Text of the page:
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Laparoscopic treatment
of ectopic pregnancy

An ectopic pregnancy is when a fertilised egg implants itself outside of the womb, usually in one of the fallopian tubes. The fallopian tubes are the tubes connecting the ovaries to the womb. If an egg gets stuck in them, it won't develop into a baby and your health may be at risk if the pregnancy continues. Unfortunately, it's not possible to save the pregnancy. It usually has to be removed using medicine or an operation.

In most cases, keyhole surgery (laparoscopy) will be carried out to remove the pregnancy before it becomes too large.

During a laparoscopy

  • You're given general anaesthetic, so you're asleep while it's carried out
  • Small cuts (incisions) are made in your tummy
  • A thin viewing tube (laparoscope) and small surgical instruments are inserted through the incisions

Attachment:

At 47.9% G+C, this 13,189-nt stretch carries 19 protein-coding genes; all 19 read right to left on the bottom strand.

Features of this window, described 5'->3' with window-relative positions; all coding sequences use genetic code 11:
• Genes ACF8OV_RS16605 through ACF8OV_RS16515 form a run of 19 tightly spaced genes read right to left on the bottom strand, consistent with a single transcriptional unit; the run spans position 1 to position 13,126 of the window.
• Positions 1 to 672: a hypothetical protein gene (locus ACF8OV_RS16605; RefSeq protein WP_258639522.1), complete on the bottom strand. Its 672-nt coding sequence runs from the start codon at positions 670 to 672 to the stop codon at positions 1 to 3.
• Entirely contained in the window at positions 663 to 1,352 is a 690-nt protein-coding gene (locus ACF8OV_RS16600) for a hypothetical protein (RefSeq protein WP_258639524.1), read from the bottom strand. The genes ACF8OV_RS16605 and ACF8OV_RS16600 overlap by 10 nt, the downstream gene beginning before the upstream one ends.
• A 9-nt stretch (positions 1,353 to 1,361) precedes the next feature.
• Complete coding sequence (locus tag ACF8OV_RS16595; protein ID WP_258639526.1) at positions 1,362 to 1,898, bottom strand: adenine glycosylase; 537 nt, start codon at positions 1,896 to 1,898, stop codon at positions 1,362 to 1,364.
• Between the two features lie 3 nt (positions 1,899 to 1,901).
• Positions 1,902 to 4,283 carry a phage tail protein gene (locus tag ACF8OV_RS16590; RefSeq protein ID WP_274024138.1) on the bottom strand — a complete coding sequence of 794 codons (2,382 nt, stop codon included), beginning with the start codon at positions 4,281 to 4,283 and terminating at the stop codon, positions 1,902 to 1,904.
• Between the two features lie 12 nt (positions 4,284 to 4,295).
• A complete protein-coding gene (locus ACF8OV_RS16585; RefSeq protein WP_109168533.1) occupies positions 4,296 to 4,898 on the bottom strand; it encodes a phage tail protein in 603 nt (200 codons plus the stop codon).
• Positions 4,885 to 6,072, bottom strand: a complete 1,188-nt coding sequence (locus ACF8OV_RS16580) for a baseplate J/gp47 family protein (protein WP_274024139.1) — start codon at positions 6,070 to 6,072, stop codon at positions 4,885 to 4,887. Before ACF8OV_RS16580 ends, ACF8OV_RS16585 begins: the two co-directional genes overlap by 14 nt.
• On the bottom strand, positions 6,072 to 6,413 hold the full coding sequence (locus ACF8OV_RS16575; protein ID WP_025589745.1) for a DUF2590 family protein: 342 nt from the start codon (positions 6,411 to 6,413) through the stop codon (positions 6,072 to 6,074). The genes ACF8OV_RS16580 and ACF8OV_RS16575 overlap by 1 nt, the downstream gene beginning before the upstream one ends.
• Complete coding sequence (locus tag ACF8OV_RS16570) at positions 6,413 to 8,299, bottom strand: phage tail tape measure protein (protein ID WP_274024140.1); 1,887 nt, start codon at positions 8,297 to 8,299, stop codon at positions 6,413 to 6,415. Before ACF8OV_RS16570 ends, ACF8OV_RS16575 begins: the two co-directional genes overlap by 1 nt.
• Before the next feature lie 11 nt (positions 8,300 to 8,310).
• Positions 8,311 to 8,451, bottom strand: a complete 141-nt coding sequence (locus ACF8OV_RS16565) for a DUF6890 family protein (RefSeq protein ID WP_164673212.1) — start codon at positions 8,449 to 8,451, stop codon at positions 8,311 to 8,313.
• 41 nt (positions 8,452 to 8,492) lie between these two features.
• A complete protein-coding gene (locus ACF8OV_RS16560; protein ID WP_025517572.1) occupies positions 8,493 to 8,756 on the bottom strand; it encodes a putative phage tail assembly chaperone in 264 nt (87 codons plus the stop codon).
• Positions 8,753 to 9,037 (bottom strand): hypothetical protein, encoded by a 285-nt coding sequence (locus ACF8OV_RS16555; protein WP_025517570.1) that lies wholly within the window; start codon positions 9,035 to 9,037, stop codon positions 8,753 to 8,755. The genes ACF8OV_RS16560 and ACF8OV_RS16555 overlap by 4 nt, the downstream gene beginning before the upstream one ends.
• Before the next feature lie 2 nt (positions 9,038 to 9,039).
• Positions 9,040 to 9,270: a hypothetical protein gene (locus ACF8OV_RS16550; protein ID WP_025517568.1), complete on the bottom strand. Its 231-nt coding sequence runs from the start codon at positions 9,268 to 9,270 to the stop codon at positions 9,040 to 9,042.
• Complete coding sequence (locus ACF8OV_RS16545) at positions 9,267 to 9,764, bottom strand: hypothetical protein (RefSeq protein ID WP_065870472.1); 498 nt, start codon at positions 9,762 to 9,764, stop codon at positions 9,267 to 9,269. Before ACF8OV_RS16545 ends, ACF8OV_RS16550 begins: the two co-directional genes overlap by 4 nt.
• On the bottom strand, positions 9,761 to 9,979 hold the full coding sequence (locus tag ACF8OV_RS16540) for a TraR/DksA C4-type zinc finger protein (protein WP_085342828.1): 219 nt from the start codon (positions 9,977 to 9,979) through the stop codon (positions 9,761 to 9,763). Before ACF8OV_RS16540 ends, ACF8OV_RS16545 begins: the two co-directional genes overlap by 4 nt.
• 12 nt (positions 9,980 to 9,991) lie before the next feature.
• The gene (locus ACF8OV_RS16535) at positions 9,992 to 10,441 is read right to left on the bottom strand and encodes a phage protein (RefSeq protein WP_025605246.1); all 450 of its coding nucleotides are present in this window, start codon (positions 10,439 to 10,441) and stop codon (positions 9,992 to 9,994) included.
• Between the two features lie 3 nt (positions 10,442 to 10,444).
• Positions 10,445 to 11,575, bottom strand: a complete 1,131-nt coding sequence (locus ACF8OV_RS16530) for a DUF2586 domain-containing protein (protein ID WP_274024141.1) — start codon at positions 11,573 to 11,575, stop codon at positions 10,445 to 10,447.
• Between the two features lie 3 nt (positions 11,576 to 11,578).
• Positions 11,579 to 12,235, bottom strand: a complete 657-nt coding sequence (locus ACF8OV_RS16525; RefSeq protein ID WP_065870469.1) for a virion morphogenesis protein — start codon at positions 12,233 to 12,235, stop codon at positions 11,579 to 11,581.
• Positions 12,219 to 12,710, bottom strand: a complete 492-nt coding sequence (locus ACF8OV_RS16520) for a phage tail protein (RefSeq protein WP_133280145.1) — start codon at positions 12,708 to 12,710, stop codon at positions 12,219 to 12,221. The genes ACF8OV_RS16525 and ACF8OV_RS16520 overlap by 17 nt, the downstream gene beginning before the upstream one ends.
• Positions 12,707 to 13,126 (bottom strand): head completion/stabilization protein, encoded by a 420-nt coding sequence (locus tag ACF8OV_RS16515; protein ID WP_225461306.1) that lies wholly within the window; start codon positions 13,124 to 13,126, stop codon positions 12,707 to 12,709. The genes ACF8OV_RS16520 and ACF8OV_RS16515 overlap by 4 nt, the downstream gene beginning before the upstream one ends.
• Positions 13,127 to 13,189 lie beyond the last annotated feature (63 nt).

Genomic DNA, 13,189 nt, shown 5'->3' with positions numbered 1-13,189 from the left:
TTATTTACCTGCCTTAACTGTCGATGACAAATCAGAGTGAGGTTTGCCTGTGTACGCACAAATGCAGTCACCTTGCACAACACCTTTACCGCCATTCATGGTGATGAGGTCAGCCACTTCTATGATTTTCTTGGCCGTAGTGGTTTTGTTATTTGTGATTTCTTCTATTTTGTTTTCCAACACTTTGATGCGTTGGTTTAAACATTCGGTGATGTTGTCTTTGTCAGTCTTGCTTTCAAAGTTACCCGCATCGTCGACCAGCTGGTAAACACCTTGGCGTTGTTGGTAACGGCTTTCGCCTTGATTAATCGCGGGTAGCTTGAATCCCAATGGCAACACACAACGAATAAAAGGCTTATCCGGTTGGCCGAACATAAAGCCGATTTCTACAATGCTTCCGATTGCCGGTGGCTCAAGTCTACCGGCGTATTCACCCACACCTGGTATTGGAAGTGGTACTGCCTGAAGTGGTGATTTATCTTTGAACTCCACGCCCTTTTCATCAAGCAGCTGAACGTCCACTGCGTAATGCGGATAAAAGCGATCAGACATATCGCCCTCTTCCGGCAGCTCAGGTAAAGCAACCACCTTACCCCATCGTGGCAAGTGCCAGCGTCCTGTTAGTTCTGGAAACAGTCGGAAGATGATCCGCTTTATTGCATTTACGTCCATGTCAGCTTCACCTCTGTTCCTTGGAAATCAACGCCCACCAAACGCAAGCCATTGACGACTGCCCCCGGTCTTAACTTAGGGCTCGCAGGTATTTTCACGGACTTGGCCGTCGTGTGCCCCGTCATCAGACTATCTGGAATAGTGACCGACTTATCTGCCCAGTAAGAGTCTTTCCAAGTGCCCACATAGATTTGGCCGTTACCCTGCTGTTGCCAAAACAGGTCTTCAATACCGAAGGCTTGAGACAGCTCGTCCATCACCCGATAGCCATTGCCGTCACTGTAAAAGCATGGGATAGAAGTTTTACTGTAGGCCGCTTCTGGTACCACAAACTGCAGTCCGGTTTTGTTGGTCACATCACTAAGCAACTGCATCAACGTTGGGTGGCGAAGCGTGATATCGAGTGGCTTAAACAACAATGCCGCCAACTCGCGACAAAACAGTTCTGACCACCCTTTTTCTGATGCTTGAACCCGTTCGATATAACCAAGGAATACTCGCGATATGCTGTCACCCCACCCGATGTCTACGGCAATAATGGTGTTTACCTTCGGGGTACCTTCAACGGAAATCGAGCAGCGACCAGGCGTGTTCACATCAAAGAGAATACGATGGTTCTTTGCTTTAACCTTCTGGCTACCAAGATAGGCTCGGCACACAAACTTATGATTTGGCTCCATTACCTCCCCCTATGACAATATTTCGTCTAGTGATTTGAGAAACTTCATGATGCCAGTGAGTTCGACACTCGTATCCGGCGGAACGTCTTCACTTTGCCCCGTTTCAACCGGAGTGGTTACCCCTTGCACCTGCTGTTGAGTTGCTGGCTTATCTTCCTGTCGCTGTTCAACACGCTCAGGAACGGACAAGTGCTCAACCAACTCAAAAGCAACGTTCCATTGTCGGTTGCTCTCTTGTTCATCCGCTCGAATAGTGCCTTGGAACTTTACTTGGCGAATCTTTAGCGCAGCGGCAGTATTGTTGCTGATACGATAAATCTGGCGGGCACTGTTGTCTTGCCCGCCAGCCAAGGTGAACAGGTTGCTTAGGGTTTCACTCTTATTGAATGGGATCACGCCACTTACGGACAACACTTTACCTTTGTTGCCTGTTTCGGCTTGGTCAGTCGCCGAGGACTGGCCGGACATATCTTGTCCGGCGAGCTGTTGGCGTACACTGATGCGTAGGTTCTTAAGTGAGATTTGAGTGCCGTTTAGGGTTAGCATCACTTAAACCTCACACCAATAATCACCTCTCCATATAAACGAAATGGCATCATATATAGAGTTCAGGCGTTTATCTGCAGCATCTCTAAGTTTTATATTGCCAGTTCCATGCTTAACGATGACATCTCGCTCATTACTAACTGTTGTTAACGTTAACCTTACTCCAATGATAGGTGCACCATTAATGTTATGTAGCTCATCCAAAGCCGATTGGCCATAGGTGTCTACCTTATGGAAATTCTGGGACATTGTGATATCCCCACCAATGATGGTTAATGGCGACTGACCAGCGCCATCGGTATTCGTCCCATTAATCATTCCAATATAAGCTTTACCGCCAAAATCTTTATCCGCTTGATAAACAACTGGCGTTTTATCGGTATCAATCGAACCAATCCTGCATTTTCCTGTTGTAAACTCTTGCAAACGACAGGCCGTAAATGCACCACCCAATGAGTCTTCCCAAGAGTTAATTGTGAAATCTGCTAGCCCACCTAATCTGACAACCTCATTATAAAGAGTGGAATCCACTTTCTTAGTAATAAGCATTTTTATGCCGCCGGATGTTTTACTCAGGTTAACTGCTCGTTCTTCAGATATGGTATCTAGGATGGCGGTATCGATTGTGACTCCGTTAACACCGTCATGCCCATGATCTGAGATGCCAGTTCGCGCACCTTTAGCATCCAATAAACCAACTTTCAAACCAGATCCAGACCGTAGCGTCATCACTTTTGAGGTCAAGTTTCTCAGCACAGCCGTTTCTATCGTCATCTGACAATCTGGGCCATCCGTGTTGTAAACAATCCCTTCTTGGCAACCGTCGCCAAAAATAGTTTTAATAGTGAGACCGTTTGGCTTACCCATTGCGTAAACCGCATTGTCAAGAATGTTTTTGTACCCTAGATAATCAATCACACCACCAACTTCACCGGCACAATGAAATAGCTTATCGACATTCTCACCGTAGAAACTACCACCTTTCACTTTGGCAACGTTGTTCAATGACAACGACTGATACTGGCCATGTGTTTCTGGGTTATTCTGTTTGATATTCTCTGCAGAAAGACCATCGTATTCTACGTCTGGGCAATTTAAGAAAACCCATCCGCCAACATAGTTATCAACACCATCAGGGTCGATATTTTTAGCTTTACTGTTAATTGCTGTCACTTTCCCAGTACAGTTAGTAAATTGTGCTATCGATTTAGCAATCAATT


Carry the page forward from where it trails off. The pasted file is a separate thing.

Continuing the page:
• The entire fallopian tube containing the pregnancy is removed if your other fallopian tube looks healthy – otherwise, removing the pregnancy without removing the whole tube may be attempted


Removing the affected fallopian tube is the most effective treatment and isn't thought to reduce your chances of becoming pregnant again.

Your doctor will discuss this with you beforehand, and you'll be asked whether you consent to having the tube removed.

Most women can leave hospital a few days after surgery, although it can take 4 to 6 weeks to fully recover.
If your fallopian tube has already ruptured, you'll need emergency surgery.
The surgeon will make a larger incision in your tummy (laparotomy) to stop the bleeding and repair your fallopian tube, if that's possible.
After either type of surgery, a treatment called anti-D rhesus prophylaxis will be given if your blood type is RhD negative (see blood groups for more information).
This involves an injection of a medicine that helps to prevent rhesus disease in future pregnancies.